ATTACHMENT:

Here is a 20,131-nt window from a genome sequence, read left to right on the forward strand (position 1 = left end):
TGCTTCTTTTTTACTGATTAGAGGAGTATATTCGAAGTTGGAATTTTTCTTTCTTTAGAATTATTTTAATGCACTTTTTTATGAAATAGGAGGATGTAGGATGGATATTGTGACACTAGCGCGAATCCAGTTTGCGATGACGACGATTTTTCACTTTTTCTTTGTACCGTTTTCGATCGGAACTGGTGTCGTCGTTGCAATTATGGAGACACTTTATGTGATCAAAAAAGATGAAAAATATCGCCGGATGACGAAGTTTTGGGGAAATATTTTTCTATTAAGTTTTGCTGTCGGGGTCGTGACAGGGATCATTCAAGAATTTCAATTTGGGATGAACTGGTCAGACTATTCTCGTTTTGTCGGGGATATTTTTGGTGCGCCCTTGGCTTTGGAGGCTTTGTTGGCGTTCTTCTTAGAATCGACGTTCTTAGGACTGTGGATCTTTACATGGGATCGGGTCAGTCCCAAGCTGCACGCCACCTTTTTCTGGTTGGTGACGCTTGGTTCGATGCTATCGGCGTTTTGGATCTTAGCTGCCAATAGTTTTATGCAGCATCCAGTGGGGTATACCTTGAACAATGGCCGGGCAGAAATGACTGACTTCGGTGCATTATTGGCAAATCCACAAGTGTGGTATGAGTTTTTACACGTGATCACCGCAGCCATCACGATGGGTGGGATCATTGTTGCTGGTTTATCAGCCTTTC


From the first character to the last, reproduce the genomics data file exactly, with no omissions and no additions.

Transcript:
Here is a 20,131-nt window from a genome sequence, read left to right on the forward strand (position 1 = left end):
TGCTTCTTTTTTACTGATTAGAGGAGTATATTCGAAGTTGGAATTTTTCTTTCTTTAGAATTATTTTAATGCACTTTTTTATGAAATAGGAGGATGTAGGATGGATATTGTGACACTAGCGCGAATCCAGTTTGCGATGACGACGATTTTTCACTTTTTCTTTGTACCGTTTTCGATCGGAACTGGTGTCGTCGTTGCAATTATGGAGACACTTTATGTGATCAAAAAAGATGAAAAATATCGCCGGATGACGAAGTTTTGGGGAAATATTTTTCTATTAAGTTTTGCTGTCGGGGTCGTGACAGGGATCATTCAAGAATTTCAATTTGGGATGAACTGGTCAGACTATTCTCGTTTTGTCGGGGATATTTTTGGTGCGCCCTTGGCTTTGGAGGCTTTGTTGGCGTTCTTCTTAGAATCGACGTTCTTAGGACTGTGGATCTTTACATGGGATCGGGTCAGTCCCAAGCTGCACGCCACCTTTTTCTGGTTGGTGACGCTTGGTTCGATGCTATCGGCGTTTTGGATCTTAGCTGCCAATAGTTTTATGCAGCATCCAGTGGGGTATACCTTGAACAATGGCCGGGCAGAAATGACTGACTTCGGTGCATTATTGGCAAATCCACAAGTGTGGTATGAGTTTTTACACGTGATCACCGCAGCCATCACGATGGGTGGGATCATTGTTGCTGGTTTATCAGCCTTTC